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Thursday, September 5, 2013

H1N1 toll 6 times that of dengue, malaria Virus Has Killed 1 In 4 Patients In State This Year; City Better Off

    The H1N1 influenza has emerged as the biggest killer disease in the state this year claiming three times the number of lives taken by dengue and malaria put together, and six times if compared individually. Initially termed as swine flu, the virus has also shown a worryingly high mortality rate with almost one in four confirmed cases that resulted in death. 

    State experts pointed out that mortality in H1N1 cases has been higher when compared with seasonal ailments, mainly malaria and dengue. For instance, around 23% of the patients who contracted the viral infection succumbed to it whereas less than 1% of malaria patients have died during the period. Even dengue's mortality rate stands at 2% despite a clear shift in the seriousness of the infection as well as its manifestation this monsoon. 
    Pune, Nagpur and Nashik have been the worst affected recording 58, 24 and 25 swine flu deaths, respectively. Mumbai has recorded a single death and around 50 cases so far. The cases remained largely under control during monsoon with less than 15 being officially reported since June. The situation this year was much better for the city with only 10 cases in August compared with 103 during the corresponding period last year. 
    With no significant changes detected in the behaviour of the virus, experts are baffled as to what could have caused the fatalities. To add to the trepidation is the fact that more deaths have 
taken place among people with no known medical complications. For instance, out of the 130 deaths, 68 did not have any preexisting ailments. 
    Dr Abhay Chaudhary, director of Parel's Haffkine Research Institute, said, "The virus is pretty much the same. There may be minor changes as is common with influenza viruses but nothing that can affect the population in a big way." Chaudhary blamed the deaths more on individual patients' immune response to the virus. "The virus per say may not be killing people. It is how their immune systems are responding to it."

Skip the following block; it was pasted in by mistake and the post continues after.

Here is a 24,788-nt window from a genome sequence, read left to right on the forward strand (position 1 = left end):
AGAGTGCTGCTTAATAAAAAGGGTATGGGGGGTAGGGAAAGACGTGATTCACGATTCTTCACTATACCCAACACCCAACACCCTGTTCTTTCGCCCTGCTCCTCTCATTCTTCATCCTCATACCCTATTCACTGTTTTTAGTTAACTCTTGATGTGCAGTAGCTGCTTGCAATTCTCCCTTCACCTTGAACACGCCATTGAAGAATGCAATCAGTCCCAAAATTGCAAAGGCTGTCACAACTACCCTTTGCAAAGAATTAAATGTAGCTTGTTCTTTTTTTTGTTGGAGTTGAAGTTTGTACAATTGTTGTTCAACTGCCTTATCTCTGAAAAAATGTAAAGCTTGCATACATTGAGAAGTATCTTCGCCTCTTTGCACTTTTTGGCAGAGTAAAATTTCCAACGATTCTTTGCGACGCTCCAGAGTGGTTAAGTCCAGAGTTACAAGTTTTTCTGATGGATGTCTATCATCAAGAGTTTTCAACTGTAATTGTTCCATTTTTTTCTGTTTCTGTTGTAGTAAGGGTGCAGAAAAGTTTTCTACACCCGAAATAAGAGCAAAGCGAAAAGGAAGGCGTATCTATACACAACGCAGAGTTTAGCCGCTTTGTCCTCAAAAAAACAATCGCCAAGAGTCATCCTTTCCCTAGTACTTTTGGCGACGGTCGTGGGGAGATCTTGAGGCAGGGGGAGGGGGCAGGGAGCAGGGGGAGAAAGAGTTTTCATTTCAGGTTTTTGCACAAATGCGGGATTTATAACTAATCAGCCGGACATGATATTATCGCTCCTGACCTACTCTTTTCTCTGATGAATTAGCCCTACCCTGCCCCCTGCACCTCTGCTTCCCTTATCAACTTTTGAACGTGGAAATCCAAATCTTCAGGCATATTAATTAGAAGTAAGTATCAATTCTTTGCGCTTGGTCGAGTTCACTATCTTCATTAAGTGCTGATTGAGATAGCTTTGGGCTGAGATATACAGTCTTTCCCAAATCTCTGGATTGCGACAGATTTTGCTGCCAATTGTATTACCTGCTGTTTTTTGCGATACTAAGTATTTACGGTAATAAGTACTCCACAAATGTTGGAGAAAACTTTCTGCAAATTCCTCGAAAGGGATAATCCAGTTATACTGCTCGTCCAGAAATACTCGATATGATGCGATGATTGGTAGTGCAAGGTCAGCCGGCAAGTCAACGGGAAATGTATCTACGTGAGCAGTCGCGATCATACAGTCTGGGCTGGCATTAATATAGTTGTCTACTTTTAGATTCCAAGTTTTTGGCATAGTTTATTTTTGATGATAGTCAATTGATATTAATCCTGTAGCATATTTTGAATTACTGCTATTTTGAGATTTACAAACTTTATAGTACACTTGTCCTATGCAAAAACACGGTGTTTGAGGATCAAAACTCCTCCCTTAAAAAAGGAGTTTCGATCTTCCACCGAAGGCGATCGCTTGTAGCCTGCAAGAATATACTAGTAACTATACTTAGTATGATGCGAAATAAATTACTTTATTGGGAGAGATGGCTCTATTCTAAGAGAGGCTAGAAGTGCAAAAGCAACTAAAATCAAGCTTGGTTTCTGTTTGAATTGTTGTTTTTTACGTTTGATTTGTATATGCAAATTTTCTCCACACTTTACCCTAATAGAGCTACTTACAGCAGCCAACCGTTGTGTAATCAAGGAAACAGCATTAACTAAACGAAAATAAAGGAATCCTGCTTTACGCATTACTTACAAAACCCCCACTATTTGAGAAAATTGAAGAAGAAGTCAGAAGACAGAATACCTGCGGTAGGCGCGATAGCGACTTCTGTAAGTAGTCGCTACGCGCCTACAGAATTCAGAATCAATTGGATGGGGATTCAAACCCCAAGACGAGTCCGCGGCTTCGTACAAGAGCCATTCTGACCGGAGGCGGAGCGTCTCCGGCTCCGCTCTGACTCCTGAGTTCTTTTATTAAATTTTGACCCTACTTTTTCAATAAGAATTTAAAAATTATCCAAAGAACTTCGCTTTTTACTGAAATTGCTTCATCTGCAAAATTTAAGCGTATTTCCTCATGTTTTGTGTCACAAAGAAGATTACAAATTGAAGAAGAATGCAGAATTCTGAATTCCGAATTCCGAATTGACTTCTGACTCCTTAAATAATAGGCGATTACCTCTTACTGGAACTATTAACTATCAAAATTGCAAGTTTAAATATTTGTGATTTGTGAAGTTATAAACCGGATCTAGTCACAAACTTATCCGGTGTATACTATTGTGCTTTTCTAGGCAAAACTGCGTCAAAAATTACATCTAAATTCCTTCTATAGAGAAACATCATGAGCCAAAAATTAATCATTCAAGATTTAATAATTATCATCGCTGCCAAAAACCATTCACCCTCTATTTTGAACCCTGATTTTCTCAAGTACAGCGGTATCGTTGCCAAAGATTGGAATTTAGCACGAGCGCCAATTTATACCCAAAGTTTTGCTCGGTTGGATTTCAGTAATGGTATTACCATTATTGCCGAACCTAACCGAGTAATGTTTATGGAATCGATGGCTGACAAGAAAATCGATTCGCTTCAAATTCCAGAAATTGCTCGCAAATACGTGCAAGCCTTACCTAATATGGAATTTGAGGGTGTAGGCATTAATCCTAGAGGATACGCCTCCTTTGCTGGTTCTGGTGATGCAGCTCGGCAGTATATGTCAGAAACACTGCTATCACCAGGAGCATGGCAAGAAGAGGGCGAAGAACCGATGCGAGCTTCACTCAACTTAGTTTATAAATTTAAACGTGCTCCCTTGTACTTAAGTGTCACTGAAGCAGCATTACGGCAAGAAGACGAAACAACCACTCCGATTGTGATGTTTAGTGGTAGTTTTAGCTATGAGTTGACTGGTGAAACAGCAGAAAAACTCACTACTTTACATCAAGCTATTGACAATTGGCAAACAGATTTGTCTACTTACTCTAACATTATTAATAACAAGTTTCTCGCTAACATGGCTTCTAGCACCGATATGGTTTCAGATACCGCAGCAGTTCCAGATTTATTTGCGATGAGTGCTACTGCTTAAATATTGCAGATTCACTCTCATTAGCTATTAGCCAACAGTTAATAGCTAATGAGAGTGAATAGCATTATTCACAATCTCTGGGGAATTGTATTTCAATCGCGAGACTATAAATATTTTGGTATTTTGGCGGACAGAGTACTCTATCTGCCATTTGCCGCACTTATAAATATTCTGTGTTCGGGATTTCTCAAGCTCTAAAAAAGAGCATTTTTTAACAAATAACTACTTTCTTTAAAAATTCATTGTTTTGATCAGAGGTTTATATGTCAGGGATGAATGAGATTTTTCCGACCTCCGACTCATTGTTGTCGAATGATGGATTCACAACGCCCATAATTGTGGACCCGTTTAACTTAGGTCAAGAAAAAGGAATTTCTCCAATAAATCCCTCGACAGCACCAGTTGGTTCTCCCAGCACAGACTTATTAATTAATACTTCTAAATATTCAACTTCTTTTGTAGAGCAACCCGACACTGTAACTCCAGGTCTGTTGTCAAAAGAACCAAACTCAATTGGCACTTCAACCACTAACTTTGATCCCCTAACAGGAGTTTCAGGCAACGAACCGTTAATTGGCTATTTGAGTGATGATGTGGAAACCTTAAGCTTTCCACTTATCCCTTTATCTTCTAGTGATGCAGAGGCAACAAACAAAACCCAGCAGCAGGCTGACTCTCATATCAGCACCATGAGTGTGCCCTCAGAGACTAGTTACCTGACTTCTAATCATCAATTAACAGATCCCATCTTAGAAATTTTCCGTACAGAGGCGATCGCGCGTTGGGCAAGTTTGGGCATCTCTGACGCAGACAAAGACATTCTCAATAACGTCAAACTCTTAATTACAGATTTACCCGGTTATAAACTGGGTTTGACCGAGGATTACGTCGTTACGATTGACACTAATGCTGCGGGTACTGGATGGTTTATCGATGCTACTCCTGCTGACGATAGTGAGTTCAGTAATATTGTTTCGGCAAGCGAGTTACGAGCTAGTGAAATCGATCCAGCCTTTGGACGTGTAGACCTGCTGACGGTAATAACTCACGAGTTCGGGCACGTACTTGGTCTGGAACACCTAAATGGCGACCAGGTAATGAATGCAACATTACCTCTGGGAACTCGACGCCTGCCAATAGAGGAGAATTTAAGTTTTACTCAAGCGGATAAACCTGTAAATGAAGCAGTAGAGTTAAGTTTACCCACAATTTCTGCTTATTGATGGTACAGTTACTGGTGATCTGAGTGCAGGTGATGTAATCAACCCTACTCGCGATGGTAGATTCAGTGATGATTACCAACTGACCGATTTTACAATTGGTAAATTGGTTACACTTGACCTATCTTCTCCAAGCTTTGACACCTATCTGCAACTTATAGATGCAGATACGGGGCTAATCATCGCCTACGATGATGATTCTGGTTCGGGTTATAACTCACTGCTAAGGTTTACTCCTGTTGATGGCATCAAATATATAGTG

The most recent victim of the virus in Mumbai was a 75-year-old resident of Mahalaxmi. She succumbed within a day of being admitted to Kasturba Hospital, exclusively meant to treat infectious diseases. Her treating physician, Dr Om Srivastava, said the case was a typical presentation of how the virus may not be affecting many, but progresses aggressively once it affects someone. "The time taken for the symptom to manifest, develop into the illness, then hospitalization and death seems to have shrunk. For the lady, it took merely four days for it to cause the death." 
    State health officials claimed the situation is being closely monitored. Dr Satish Pawar, head of the directorate of health services, said the deaths are worrying but adequate screening and treatment measures are in place. "We have enough medicines available. Vaccines, too, are available for the health workforce," he said. Srivastava added that antiviral oseltamivir continues to be "very effective".


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